Yearly Archives: 2013

Ugly, But Tasty, Old Fruit

Today’s fruit du jour is medlar (Mespilus germanica), one of the most-disgusting-looking fruits you could imagine. Don’t stop reading! Medlar was a popular fruit in the Middle Ages, and with good reason. Charlemagne was so taken by this fruit that he decreed that it be planted in every town he conquered. Medlar needs some contemporary pr.

Let’s get those bad looks out of the way. Picture a small apple with a rough, russeted skin and the calyx end — the end opposite the stem — flared open. Not very pretty, eh? That homely appearance gave rise to

some not-so-complimentary nicknames. “Open-arse” fruit, for example, by Chaucer. Or, from Shakespeare, more discretely, “open-etcetera.”

Ugliness, for medlars, is not just skin deep. When harvested, which was a few weeks ago here, the fruits are white and rock hard within, and not ready for …

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Mulchercising with a Cat

I’m getting a lot of mulchercise here at the farmden these days. It’s good for me and good for the ground and, in turn, my plants.

Four piles of materials await me: a pile each of new and old wood chips, and a pile each of new and old leaves. The new pile of leaves is going to sit out this year’s mulchercise sessions. After a winter of settling and some decomposition, that pile will be just right for being planted with squash and melon plants. The lanky vines can run wild over the pile through summer and then, next year at this time, I’ll spread the much-reduced pile.

Last year’s leaf pile, from which I harvested this year’s squashes and melons, is part of my present mulchercise. The now dark brown material is getting hauled over to and spread beneath currant bushes, over the asparagus and flower beds, …

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Cold? No Problem.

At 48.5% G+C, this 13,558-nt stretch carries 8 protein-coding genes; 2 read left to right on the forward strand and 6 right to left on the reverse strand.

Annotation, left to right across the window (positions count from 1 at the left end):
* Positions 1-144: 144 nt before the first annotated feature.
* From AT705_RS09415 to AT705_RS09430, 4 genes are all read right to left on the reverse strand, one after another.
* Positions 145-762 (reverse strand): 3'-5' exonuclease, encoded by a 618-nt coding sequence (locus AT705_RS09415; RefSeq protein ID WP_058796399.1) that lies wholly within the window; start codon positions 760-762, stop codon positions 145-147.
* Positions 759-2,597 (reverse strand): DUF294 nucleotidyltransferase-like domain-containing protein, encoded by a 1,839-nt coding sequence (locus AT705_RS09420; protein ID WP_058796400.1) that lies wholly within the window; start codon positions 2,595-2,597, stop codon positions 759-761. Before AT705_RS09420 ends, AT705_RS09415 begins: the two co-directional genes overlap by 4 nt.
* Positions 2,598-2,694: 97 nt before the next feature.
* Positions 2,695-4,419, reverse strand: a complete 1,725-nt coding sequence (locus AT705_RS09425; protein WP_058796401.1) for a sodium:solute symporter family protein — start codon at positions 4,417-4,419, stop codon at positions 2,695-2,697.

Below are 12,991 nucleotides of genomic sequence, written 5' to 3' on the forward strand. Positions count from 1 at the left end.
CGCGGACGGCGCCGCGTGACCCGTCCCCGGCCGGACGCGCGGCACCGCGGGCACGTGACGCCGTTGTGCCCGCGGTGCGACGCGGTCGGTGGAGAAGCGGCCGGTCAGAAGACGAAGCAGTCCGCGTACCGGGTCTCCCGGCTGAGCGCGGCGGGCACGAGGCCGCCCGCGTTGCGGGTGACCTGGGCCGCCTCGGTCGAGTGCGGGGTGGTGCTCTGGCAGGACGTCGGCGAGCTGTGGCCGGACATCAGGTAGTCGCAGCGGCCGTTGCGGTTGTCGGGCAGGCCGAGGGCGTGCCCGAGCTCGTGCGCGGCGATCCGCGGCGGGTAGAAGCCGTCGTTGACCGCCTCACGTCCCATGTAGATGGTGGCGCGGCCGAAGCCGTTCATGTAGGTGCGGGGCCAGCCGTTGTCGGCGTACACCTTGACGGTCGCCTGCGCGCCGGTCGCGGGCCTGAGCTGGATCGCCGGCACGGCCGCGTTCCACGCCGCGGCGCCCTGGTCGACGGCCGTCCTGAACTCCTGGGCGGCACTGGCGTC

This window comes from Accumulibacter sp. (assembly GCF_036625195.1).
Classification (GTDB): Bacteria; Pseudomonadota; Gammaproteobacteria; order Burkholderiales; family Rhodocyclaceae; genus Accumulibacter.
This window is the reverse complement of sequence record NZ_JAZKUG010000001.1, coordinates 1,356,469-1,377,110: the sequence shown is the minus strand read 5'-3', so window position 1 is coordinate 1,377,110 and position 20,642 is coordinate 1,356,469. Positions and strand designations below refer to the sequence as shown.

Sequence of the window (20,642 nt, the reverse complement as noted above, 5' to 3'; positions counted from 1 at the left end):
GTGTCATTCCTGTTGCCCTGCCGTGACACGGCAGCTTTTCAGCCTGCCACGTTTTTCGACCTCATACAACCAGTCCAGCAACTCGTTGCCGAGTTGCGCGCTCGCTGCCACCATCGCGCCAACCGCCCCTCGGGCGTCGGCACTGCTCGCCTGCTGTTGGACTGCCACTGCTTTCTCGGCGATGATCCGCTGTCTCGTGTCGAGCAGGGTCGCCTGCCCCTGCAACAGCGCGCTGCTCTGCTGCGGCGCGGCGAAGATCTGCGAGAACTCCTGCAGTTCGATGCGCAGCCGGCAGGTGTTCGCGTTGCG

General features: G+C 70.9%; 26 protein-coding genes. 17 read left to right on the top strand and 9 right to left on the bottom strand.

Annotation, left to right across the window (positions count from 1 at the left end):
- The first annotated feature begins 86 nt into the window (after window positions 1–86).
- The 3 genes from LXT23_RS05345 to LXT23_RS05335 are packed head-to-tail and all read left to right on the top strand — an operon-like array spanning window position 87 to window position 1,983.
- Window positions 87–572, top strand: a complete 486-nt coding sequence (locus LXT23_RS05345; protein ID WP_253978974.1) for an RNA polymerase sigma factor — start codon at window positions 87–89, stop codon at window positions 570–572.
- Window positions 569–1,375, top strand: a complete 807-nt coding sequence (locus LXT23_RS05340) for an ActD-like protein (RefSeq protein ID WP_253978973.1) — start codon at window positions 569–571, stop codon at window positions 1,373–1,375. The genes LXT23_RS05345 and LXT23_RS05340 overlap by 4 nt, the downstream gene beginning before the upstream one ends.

Brrrr! The mercury plummeted to nine degrees Fahrenheit in my garden a couple of weeks ago. Yet I was still harvesting fresh salad greens. And I don’t mean kale and Brussels sprouts; they’re tasty and still available in my “back forty,” but tender and succulent they are not. Likewise, I don’t mean turnips, carrots, or other root crops that can nestle in the relative warmth of the earth. (My root crops anyway were pulled and packed away into a box for winter storage.)

What I am talking about is lettuce, endive, and Chinese cabbage. These vegetables, which ARE tender and succulent, must have antifreeze in their cells to be able to remain so in the face of such cold temperatures. Actually, that’s not far off: With gradual exposure to increasingly colder temperatures, cold-hardy plants are able to move water out of their cells into the spaces between the cells, …

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Beans, Beans, . . . and Blueberries

Deb and David gather around the kitchen table as the contenders are brought forth, each steeped in its own cooking juice in a custard cup. The event is the long-awaited bean test, home-grown Cannellini beans vs. store-bought Cannellini beans vs. home-grown Calypso (Yin Yang) beans. Mostly, we are interested in

whether the home-grown Cannellini’s would be better than the store bought, a possible reason being that stored, dry beans get tougher with age.

I planted a very short row of the Cannellini and of Calypso beans back in the middle of May. I do mean short, only about 5 feet each. After all, this planting was for testing, not for production.

The beans I planted, as well as kidney beans, pinto beans, and some other dry beans, and green beans, share the same botanical lineage, Phaseolus vulgaris. All can be grown just like green beans …

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A Seedy Time of Year

Around here, eating fruit isn’t always just about eating fruit. Following my last bite of this Macoun apple I’m eating, I flick out the seeds with a paring knife into a cup. Same goes for pears and their seeds. Early in summer, I spit out Nanking cherry seeds into a waiting vessel. All these seeds are for planting,